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By Yoo Jee-ho – Yonhap News

South Korea suffered a second straight loss to Sweden in their women’s hockey friendly game here on Saturday.

World No. 5 Sweden defeated the 22nd-ranked South Korea 4-1 at Gangneung Hockey Centre in Gangneung, some 230 kilometers east of Seoul.

In their first showdown on Friday, Sweden blanked South Korea 3-0 while outshooting their opponent 40-13.

With South Korea on the brink of getting shut out again, captain Park Jong-ah got her team’s lone goal at 15:38.

South Korea hosted Sweden for two games here in preparation for the PyeongChang Winter Olympics next February. Gangneung Hockey Centre will also host hockey games during the Olympics.

Sweden once again came out firing from the first period, and South Korean goalie Shin So-jung again had to battle to keep her team in the game. Shin, named the top South Korean player of the game on Friday, frustrated one Swedish shooter after another with an array of saves. But it was a flukey shot that solved Shin late in the first.

At 16:26, Sabina Kuller received a pass from Sara Hjalmarsson to the right of Shin just outside the crease, and flipped the puck on a backhand over Shin’s shoulders to put Sweden ahead 1-0.

Shots were 19-7 for Sweden after the opening 20 minutes. The Swedes consistently found open teammates thanks to a combination of their sharp passing and South Koreans’ poor defensive coverage. For the second straight game, they were quicker to loose pucks and used their considerable physical edge to win battles in the corners.

Sweden doubled its lead just 2:37 into the second period, as Hanna Olsson scored from close range after taking a feed from Erica Uden-Johansson. With Olsson left alone at the top of the crease, South Korean defenseman Cho Mi-hwan stood watching the play unfold and failed to keep the Swedish forward in check.

Sweden enjoyed some extended shifts in the offensive zone during the period, cycling the puck down low and buzzing around the South Korea net for minutes on end. That left South Korean players gassed, and when they did secure the puck they had little left in their tanks to go on counterattacks and instead settled on clearing the puck out of their own zone and getting a line change.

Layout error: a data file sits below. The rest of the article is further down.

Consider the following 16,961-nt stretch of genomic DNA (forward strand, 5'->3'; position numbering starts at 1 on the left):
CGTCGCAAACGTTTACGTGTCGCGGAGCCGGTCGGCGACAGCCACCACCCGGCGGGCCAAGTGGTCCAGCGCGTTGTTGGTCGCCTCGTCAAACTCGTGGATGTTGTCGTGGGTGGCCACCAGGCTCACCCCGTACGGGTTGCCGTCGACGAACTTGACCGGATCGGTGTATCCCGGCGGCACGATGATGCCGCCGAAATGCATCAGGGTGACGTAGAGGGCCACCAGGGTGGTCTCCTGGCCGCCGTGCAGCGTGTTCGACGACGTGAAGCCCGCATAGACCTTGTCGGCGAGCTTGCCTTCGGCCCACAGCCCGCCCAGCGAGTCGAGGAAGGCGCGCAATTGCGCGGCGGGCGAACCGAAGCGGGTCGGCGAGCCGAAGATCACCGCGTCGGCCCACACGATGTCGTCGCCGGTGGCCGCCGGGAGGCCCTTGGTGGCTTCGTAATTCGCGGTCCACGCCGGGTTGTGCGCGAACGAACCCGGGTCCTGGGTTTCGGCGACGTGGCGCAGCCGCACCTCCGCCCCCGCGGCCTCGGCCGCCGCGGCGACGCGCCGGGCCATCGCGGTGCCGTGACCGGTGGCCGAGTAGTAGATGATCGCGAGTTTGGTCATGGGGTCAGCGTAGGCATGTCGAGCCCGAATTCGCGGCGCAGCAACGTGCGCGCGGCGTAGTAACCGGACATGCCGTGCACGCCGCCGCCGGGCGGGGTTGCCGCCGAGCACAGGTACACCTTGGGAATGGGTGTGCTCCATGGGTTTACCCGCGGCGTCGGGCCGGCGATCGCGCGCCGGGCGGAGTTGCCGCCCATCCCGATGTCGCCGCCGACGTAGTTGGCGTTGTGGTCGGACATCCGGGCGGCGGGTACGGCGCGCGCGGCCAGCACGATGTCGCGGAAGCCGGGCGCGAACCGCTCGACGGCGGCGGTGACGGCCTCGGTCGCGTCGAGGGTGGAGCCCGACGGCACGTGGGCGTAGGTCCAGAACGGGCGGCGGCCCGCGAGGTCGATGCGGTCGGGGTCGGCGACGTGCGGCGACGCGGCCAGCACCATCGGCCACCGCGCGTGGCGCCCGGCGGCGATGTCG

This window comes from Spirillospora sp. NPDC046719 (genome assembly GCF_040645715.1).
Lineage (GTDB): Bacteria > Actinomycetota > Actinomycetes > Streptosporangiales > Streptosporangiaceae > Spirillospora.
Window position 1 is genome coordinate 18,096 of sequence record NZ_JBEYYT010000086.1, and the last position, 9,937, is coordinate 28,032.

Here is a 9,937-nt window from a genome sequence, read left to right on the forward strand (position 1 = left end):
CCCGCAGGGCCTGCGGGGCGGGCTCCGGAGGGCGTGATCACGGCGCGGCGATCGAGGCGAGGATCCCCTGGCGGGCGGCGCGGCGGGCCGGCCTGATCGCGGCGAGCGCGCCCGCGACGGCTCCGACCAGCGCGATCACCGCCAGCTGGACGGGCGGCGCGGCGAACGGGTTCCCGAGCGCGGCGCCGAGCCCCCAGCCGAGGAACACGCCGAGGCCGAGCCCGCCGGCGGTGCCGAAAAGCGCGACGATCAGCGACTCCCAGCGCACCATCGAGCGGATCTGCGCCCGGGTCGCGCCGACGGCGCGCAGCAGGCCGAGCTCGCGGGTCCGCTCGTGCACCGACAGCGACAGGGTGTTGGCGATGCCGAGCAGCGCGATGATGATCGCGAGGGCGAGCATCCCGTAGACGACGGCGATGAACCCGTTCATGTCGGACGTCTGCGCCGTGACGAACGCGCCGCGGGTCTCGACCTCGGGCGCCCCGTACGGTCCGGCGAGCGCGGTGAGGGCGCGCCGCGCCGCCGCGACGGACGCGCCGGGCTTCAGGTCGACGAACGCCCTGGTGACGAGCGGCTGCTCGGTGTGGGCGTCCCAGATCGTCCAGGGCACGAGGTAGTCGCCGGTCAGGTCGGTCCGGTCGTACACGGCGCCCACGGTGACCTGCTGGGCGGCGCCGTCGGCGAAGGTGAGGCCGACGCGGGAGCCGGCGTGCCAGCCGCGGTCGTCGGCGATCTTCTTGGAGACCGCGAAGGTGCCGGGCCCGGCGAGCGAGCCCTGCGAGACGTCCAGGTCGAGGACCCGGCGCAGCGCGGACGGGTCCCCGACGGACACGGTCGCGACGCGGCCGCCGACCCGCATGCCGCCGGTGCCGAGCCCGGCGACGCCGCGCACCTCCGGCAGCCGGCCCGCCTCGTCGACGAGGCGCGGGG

Shin had to bail out her teammates on several occasions in the second period, most notably when she denied Rebecca Stenberg on a one-on-one chance with 1:42 left following yet another defensive miscue.

South Korea managed just two shots on the Swedish goalie Louisa Berndtsson in the middle frame, while giving up 20 on the other end.

Shin stopped Lisa Johannson near the top of the crease about four minutes into the third period to keep it a two-goal game. But Sweden extended its lead to 3-0 at the 11:10 mark, as Maja Nylen-Persson’s point shot traveled through the screen and ended up in the back of the net.

Annie Svedin made it 4-0 Sweden at 15:29 with a slap shot from just outside the right faceoff circle, after Sabina Kuller won the draw cleanly.

But just nine seconds later, Park Jong-ah gave home fans something to cheer about. After Sweden won the faceoff at center ice, Johanna Fallman stumbled and fell to the ice while skating back into her own zone. Park pounced on the loose puck and skated in on Berndtsson, before snapping a shot past the goalie.

South Korea head coach Sarah Murray said she was pleased with the way her players started the game, but she wanted to see more “consistency” from them.

“We need to maintain our momentum,” she said. “When things don’t go our way, we need to make sure that we maintain our consistency and don’t dip up and down.”

Park, the goal scorer, said she was elated to get the team on the board, because scoring against the world No. 5 had been one of South Korea’s collective objectives.

“I couldn’t have scored that goal on my own,” Park said. “I think we all saw some hope that if we try hard, we’ll have our chance to shine.”

South Korea and Sweden will face each other again in Group B during the 2018 PyeongChang Winter Games, where they’ll also play Switzerland (No. 6) and Japan (No. 9) in the preliminary stage.

South Korea will later set up camps in France and the United States, and face Switzerland, France (No. 13) and top-division U.S. college teams.

For more tune-up games, South Korea will also compete in a four-nation tournament in Hungary in November and have more training in New York and Minnesota in December.